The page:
Hanlon Park scoured by bulldozers as nearly 200 trees are ripped out. Druid Lake partially drained and temporarily dammed. Heavy equipment rumbling through two historic parks, all for the same end:
The burial of four massive underground water tanks.
“This was [once] the most wooded area of the Ashburton Northwest Baltimore community,” said The Brew’s Mark Reutter, speaking with WYPR’s Tom Pelton, as construction crews worked away behind them.
Holes the size of city blocks are now being excavated for tanks at Druid Hill Park and Hanlon Park to replace open drinking-water reservoirs and comply with EPA regulations.
But building the underground tanks weren’t the only solution available to protect drinking water reservoirs from possible contamination by bird waste or other sources.
Relying on Reutter’s extensive reporting, Pelton notes that the tanks are almost $200 million more expensive than another treatment process.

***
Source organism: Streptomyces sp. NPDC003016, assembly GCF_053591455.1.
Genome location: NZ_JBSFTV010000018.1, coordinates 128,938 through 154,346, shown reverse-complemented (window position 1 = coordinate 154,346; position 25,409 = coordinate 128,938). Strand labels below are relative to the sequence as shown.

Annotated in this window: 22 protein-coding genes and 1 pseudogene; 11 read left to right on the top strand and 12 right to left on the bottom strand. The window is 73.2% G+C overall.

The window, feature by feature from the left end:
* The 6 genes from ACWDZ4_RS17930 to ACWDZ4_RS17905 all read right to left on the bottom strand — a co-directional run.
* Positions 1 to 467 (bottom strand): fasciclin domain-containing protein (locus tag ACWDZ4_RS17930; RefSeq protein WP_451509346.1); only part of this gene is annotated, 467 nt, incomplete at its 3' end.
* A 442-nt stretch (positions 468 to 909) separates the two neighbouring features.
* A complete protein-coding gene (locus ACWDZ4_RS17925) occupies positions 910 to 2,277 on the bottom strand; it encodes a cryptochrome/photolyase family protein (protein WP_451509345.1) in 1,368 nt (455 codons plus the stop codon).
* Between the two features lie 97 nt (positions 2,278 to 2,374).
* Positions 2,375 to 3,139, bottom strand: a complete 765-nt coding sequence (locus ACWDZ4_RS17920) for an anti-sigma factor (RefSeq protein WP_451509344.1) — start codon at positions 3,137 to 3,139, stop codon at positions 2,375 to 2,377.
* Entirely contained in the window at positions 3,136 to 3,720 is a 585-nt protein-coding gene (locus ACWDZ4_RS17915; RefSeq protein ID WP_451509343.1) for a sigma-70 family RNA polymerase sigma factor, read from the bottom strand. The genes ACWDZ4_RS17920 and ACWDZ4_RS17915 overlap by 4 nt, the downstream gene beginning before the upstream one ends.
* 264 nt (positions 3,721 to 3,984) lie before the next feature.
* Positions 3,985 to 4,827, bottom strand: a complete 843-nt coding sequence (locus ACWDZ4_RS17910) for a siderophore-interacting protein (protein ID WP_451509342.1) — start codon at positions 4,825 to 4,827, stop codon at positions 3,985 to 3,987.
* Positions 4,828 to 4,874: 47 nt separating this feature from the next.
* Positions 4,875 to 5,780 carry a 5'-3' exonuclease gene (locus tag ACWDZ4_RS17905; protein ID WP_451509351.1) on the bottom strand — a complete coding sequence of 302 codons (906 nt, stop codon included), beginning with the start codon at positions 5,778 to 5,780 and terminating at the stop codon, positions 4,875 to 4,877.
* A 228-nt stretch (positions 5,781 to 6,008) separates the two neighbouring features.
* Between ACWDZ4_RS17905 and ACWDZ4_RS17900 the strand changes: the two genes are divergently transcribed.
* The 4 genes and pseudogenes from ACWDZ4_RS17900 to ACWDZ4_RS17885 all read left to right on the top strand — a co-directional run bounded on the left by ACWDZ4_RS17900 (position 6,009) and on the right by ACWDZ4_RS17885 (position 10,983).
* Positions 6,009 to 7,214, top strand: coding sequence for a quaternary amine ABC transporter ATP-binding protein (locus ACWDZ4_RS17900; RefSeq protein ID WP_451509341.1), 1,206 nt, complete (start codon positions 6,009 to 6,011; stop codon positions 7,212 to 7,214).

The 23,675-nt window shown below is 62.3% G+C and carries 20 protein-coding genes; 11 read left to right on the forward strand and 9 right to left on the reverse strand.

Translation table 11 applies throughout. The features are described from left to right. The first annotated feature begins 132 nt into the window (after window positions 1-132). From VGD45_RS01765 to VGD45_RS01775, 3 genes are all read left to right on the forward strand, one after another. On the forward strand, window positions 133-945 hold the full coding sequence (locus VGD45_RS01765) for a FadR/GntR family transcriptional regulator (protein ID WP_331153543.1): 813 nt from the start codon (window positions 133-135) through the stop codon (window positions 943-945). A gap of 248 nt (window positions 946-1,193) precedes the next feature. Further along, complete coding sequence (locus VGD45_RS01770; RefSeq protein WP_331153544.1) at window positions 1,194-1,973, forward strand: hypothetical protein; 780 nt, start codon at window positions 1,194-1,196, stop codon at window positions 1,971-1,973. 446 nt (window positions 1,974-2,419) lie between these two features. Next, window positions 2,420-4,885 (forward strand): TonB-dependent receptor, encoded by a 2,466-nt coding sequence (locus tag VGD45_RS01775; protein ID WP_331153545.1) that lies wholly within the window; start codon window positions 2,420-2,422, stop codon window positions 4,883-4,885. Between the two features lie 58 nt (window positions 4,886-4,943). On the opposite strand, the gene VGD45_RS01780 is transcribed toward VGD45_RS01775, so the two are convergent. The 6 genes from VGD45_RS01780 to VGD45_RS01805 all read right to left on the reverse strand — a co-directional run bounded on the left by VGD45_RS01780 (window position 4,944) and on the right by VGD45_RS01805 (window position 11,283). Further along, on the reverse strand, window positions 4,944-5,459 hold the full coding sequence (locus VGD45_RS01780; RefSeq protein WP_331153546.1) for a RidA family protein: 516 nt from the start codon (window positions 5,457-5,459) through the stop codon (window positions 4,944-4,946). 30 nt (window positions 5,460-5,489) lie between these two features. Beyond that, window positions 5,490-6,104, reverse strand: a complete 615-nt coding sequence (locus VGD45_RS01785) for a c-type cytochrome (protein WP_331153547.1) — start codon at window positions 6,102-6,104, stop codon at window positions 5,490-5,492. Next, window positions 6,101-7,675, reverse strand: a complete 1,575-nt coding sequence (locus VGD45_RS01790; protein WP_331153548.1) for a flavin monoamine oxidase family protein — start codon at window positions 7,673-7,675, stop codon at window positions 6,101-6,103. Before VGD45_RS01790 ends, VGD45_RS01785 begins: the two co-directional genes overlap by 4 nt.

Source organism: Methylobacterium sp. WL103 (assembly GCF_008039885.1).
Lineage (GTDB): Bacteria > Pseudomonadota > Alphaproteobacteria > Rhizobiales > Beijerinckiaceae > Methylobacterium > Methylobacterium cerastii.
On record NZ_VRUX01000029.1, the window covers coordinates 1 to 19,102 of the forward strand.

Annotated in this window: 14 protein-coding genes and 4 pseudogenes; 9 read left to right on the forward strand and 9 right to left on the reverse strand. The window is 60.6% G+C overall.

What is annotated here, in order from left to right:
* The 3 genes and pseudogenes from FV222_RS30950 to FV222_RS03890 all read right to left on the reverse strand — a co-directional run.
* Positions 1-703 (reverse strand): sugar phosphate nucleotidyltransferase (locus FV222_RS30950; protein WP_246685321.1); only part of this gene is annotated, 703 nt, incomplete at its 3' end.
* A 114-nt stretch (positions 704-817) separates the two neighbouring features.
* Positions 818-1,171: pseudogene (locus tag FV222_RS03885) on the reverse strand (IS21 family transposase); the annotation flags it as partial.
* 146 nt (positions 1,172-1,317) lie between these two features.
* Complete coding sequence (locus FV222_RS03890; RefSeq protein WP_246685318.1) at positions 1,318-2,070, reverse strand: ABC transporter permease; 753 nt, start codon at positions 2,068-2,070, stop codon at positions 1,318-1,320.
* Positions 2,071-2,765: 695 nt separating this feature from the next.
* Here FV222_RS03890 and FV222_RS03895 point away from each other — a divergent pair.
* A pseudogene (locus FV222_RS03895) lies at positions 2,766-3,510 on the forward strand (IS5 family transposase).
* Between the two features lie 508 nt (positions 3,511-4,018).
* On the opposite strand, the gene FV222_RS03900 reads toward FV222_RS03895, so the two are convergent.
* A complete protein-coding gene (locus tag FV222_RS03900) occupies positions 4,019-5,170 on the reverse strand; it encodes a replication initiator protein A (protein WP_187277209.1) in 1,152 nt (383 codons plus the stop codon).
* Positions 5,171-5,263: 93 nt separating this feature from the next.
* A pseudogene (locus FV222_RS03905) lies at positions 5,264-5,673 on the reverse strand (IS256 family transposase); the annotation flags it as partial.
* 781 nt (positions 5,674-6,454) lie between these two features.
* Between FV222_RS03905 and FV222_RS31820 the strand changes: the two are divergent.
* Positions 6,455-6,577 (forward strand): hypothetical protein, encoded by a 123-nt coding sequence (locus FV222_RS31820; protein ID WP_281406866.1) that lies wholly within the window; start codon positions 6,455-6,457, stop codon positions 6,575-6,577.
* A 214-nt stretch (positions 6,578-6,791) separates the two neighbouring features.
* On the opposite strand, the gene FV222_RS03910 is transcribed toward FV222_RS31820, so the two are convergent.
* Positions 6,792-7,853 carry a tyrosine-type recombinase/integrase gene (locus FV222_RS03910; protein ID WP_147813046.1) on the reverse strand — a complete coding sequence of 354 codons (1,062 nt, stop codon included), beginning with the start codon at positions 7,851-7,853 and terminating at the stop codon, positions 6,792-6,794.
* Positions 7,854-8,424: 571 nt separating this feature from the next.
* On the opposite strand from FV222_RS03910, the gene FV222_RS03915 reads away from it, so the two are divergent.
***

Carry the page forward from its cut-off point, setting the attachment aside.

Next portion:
Both EPA and the Maryland Department of the Environment gave Baltimore permission in 2009 to use the cheaper and less disruptive ultraviolet (UV) disinfection alternative.
But after taking over as chief of the water bureau in 2010, Chow scrapped the approved plan and instead ordered the instillation of water tanks, Reutter explains.
Listen to the piece to hear how a DPW spokesman makes the case for the project (“These tanks will be the ultimate solution”), while a resident comes to a different conclusion (“No, it wasn’t necessary”):
Baltimore paid almost $200 million too much for massive drinking water project (Tom Pelton, The Environment in Focus, aired 10/23/19)